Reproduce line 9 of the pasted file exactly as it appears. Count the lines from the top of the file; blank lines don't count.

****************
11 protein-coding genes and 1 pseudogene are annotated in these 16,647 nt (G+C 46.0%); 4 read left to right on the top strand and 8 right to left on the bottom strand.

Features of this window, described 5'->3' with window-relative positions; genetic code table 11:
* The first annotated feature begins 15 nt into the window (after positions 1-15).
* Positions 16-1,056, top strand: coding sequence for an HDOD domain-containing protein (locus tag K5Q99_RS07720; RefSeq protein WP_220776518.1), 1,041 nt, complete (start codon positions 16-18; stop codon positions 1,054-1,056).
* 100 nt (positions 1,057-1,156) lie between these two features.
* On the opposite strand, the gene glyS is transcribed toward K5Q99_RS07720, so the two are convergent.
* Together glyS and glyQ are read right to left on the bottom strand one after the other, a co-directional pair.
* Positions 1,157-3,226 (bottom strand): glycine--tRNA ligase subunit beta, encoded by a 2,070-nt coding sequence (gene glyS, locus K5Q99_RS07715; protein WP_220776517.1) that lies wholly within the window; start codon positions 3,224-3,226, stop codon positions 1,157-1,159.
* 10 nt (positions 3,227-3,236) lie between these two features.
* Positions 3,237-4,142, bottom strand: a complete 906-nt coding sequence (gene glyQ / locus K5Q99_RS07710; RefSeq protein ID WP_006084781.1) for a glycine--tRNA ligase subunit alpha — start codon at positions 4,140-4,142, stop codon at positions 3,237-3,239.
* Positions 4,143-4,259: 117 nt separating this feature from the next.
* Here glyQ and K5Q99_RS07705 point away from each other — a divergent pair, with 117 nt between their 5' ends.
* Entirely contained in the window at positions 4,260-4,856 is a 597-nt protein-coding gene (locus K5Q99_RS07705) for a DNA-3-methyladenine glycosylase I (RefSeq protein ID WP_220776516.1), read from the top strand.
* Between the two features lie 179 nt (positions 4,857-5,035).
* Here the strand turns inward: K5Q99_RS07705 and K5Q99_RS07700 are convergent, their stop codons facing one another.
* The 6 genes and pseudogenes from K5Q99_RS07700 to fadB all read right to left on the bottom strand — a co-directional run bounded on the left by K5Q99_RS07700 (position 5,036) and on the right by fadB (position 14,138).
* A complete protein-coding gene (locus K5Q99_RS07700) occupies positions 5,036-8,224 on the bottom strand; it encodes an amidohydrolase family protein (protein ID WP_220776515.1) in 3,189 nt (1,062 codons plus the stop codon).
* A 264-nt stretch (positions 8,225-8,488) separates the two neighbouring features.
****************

* 10 nt (positions 3,227-3,236) lie between these two features.